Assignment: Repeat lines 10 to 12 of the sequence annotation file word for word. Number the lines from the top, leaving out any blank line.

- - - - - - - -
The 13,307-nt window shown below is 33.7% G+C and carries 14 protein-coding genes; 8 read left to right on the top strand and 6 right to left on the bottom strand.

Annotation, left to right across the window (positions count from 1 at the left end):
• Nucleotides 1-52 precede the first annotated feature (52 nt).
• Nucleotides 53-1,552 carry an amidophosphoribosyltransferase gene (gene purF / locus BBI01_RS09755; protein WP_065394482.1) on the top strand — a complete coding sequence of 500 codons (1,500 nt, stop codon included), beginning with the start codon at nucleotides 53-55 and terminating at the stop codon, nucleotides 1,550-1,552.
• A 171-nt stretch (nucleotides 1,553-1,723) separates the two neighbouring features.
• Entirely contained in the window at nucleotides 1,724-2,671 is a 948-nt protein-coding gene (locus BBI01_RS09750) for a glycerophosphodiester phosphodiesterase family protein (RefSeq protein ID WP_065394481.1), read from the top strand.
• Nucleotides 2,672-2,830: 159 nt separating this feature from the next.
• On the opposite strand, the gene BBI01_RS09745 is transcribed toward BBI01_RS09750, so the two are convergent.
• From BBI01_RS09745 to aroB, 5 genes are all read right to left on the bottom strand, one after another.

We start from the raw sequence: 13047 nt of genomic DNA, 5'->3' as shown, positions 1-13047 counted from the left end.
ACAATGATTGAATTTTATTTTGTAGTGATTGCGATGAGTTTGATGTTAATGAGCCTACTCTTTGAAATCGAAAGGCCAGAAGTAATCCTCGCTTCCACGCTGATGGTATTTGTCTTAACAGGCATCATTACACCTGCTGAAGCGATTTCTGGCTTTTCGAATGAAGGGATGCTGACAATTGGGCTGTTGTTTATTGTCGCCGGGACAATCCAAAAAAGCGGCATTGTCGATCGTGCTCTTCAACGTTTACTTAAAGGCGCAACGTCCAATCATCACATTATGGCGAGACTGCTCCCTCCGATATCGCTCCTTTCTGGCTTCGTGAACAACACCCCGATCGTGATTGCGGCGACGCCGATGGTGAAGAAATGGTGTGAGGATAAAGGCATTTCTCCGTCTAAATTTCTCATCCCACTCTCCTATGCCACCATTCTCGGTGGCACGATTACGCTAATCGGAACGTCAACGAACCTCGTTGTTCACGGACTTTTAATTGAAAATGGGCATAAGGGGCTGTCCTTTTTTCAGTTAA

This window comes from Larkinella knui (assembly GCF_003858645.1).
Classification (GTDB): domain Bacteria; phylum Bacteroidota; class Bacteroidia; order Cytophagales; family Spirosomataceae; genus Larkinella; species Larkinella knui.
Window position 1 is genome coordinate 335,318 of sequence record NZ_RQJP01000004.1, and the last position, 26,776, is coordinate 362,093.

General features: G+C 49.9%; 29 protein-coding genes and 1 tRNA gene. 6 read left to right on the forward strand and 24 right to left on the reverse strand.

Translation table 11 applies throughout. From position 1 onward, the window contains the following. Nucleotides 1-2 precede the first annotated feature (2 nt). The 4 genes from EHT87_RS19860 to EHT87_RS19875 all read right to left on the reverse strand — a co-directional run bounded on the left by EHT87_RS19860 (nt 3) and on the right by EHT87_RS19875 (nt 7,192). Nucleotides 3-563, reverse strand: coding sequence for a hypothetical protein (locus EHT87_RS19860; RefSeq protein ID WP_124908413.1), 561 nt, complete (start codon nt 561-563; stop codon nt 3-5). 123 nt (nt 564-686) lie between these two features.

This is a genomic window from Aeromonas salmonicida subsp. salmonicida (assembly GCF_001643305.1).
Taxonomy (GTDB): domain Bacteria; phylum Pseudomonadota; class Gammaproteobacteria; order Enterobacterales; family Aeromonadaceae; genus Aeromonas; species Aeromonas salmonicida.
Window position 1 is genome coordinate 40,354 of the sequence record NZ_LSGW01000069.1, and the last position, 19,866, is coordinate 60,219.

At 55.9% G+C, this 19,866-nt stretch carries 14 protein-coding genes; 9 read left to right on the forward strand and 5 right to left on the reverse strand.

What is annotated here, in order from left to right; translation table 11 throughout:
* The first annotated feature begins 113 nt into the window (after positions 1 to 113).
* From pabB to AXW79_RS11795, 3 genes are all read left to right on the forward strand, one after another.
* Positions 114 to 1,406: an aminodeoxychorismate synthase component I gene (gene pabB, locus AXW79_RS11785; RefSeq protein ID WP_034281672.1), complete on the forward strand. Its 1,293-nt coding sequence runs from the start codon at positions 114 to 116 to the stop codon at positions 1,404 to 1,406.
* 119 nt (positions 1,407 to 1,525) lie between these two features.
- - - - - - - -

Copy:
We start from the raw sequence: 13047 nt of genomic DNA, 5'->3' as shown, positions 1-13047 counted from the left end.
ACAATGATTGAATTTTATTTTGTAGTGATTGCGATGAGTTTGATGTTAATGAGCCTACTCTTTGAAATCGAAAGGCCAGAAGTAATCCTCGCTTCCACGCTGATGGTATTTGTCTTAACAGGCATCATTACACCTGCTGAAGCGATTTCTGGCTTTTCGAATGAAGGGATGCTGACAATTGGGCTGTTGTTTATTGTCGCCGGGACAATCCAAAAAAGCGGCATTGTCGATCGTGCTCTTCAACGTTTACTTAAAGGCGCAACGTCCAATCATCACATTATGGCGAGACTGCTCCCTCCGATATCGCTCCTTTCTGGCTTCGTGAACAACACCCCGATCGTGATTGCGGCGACGCCGATGGTGAAGAAATGGTGTGAGGATAAAGGCATTTCTCCGTCTAAATTTCTCATCCCACTCTCCTATGCCACCATTCTCGGTGGCACGATTACGCTAATCGGAACGTCAACGAACCTCGTTGTTCACGGACTTTTAATTGAAAATGGGCATAAGGGGCTGTCCTTTTTTCAGTTAA

This window comes from Larkinella knui (assembly GCF_003858645.1).